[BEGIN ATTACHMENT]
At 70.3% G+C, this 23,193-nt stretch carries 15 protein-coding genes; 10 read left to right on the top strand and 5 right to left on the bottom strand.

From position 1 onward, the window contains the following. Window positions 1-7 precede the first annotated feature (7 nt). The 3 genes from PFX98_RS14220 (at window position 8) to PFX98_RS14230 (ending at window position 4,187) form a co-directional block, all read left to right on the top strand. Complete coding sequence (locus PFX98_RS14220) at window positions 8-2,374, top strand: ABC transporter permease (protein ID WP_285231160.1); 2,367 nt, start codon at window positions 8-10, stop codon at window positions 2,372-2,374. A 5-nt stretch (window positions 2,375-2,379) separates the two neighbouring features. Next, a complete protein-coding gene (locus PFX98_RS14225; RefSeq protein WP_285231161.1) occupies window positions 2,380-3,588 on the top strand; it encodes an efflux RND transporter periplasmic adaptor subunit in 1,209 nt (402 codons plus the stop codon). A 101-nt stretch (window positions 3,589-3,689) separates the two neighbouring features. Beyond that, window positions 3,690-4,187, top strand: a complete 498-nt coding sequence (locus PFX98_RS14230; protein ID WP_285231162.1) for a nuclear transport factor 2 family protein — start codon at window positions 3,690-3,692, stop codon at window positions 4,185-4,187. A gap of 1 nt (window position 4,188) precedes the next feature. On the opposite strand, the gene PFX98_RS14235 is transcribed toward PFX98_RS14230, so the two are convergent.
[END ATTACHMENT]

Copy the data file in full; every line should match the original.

At 70.3% G+C, this 23,193-nt stretch carries 15 protein-coding genes; 10 read left to right on the top strand and 5 right to left on the bottom strand.

From position 1 onward, the window contains the following. Window positions 1-7 precede the first annotated feature (7 nt). The 3 genes from PFX98_RS14220 (at window position 8) to PFX98_RS14230 (ending at window position 4,187) form a co-directional block, all read left to right on the top strand. Complete coding sequence (locus PFX98_RS14220) at window positions 8-2,374, top strand: ABC transporter permease (protein ID WP_285231160.1); 2,367 nt, start codon at window positions 8-10, stop codon at window positions 2,372-2,374. A 5-nt stretch (window positions 2,375-2,379) separates the two neighbouring features. Next, a complete protein-coding gene (locus PFX98_RS14225; RefSeq protein WP_285231161.1) occupies window positions 2,380-3,588 on the top strand; it encodes an efflux RND transporter periplasmic adaptor subunit in 1,209 nt (402 codons plus the stop codon). A 101-nt stretch (window positions 3,589-3,689) separates the two neighbouring features. Beyond that, window positions 3,690-4,187, top strand: a complete 498-nt coding sequence (locus PFX98_RS14230; protein ID WP_285231162.1) for a nuclear transport factor 2 family protein — start codon at window positions 3,690-3,692, stop codon at window positions 4,185-4,187. A gap of 1 nt (window position 4,188) precedes the next feature. On the opposite strand, the gene PFX98_RS14235 is transcribed toward PFX98_RS14230, so the two are convergent.